Does Being Creative Increase your Dishonesty? / by Krista Boivie

Apparently there is new research that supports the idea that increased creativity also increases your likelihood of dishonesty.  The research is based on an article published in Journal of Personality and Social Psychology by Francisco Gino at Harvard University and Dan Ariely at Duke University.

To read the article I am basing today's post from--you can check it out here it is written by Suzanne Labarre.  

My favorite two quotes from the article:

Not only do naturally creative people cheat more than uncreative people, subjects cajoled into thinking outside of the box become cheaters, too. This suggests that the creative process isn’t just tied to dishonest behavior; it actually enables it.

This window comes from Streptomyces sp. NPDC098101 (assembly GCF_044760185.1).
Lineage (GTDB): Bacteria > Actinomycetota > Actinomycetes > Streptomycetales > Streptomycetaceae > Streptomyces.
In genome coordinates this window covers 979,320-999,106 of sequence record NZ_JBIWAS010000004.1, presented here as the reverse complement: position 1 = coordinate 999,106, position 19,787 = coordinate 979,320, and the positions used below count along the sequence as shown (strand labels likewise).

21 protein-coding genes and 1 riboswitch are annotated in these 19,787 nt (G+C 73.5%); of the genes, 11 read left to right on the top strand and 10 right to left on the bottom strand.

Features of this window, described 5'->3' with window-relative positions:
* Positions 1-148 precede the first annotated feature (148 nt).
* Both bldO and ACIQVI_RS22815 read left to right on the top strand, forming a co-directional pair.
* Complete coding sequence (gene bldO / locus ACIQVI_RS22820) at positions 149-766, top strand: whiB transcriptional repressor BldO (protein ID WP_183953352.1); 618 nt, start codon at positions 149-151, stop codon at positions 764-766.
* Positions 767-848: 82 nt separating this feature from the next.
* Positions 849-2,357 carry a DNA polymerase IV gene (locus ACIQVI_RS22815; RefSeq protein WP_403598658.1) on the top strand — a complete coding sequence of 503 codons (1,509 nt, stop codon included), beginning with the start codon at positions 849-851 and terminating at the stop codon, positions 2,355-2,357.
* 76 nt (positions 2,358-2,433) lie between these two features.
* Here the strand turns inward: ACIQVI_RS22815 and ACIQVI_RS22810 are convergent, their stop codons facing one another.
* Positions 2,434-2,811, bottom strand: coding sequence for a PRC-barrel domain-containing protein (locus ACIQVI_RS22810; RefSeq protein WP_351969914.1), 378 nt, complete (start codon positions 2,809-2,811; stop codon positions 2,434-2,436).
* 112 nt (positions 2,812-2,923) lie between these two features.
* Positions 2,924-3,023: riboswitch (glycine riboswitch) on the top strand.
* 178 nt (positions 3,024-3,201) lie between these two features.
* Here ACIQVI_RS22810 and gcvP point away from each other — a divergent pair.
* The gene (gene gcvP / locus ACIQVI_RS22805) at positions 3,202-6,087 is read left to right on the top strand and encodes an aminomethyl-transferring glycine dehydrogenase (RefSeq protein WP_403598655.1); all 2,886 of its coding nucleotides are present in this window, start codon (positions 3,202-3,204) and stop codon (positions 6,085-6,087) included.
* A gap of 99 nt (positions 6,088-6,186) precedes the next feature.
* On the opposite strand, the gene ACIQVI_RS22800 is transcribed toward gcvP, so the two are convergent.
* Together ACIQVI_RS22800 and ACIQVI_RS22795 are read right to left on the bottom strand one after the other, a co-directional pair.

Our creativity lets us come up with more reasons for why behaving unethical is not morally problematic.

Of course the article is not stating that everyone who is creative is dishonest--or that only creative occupations lead to dishonest behavior.  Labarre recommends that businesses should make sure to focus on ethics and morality within the workforce.

In my school the students are divided into two smaller learning communities the Professional Academy and the Design Academy.  I teach the "creatives" within the Design academy and I have often been frustrated by the apparent lack of ethics with my students in regards to their homework.  They always seem surprised when I give them lectures on ethics and morality--now I can see that these lectures might be essential with students who are naturally creative.  They will need to learn to use their creative forces for good and not evil.